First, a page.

Menu

Dynamics and Essence of Inequality and the Occupy Movement

0 Comment

The articles that are to form the bulk of this discussion are Inequality: Causes and Consequences by Kathryn Neckerman and Florencia Torche, Cultural Capital and School Success: The Impact of Status Culture Participation on the Grades of US High School Students by Paul DiMaggio and Capitalism, Social Institutions of Communism, Economy (Sociological Approach). Globalization. Socialism which features in the translation of Marx Webber’s 1923 General Economic History.
In the first journal article, Neckerman and Torche focus on the US through the use of international standards, in order to sharpen the scope of prevailing domestic trends in the US. In this journal article, Neckerman and Torche contend that economic disparities in America began to soar in the mid-1970s. In this article, Neckerman and Torche research and discuss the patterns and causes that characterize economic inequality in America and the entire globe. These patterns and causes include inequality of earnings, opportunity and wealth. Neckerman and Torche also maintain that there are socio-political consequences of inequality that also underpin this inequality, with education, health, security, political power and social power serving as examples. Neckerman and Torche also train their consideration on the political economy and organization of the labor market and firms, as the very pathways through which social, political and economic inequality are perpetuated.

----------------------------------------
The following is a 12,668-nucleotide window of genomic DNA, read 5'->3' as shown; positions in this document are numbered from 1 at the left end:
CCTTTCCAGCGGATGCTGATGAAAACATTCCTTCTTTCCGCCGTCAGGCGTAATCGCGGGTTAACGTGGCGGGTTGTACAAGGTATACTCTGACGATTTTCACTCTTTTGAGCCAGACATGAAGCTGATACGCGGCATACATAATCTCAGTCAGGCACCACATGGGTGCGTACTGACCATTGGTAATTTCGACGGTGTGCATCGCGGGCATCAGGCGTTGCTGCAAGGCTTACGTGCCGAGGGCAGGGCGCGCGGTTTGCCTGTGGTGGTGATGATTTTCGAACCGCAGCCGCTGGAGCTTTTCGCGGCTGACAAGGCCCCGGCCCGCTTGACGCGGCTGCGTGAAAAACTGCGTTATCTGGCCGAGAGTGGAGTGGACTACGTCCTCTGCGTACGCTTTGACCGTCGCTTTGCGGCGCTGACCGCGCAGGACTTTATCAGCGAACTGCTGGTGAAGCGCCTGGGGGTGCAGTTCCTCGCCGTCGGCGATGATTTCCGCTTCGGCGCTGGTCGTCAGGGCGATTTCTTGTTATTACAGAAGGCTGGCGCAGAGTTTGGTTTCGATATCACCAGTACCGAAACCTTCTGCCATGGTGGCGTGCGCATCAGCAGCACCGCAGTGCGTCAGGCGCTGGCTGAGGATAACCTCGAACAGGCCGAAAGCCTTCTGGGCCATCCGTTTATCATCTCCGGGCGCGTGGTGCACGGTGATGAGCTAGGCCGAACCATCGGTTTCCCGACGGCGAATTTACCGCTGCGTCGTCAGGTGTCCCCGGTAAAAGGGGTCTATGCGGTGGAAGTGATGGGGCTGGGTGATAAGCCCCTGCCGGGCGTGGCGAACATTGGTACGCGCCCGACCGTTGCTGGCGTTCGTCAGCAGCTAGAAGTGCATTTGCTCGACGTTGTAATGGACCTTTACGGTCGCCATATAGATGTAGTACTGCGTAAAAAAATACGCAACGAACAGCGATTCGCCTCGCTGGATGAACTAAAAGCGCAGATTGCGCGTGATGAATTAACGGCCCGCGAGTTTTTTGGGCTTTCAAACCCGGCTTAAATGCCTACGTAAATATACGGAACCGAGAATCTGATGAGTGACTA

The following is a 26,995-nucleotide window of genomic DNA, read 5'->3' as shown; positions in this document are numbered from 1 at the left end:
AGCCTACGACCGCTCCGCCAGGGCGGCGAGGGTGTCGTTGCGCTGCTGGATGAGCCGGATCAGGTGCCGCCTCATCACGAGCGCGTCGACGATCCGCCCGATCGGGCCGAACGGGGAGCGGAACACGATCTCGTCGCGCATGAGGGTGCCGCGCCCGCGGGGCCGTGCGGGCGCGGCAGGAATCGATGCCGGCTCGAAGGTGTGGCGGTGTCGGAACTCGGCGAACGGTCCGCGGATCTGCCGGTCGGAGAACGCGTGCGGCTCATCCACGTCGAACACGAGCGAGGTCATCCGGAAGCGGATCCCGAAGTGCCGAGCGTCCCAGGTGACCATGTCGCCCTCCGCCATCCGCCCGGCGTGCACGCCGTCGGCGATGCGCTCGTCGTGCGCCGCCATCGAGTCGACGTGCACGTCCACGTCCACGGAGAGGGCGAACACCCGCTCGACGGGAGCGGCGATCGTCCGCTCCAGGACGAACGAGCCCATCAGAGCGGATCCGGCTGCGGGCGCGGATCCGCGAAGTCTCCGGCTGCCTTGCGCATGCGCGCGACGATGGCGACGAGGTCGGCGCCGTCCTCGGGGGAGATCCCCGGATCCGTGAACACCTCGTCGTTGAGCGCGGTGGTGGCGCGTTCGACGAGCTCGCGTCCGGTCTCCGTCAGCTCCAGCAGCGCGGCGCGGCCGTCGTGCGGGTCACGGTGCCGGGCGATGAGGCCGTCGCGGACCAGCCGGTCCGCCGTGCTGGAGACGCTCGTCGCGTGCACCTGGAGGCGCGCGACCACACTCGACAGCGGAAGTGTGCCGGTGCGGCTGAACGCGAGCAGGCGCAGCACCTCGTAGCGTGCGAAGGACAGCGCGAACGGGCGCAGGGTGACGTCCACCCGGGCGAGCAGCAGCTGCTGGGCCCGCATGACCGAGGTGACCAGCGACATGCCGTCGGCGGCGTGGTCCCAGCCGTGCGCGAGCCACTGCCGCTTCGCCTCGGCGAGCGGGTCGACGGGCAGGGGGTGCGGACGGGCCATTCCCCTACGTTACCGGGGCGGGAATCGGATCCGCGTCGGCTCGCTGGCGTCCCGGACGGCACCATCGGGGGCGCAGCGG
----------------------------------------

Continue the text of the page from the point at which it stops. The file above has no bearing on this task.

In the second journal, DiMaggio argues that there is the interplay of many factors which affect the ability to perform well in school. By citing works carried out by ethnographers, ethnomethodologists and other social scientists such as Coleman (1961), Hollingshead (1949) and Cicourel and Kitsuse (1963), DiMaggio shows how American high school education has gradually become unequal.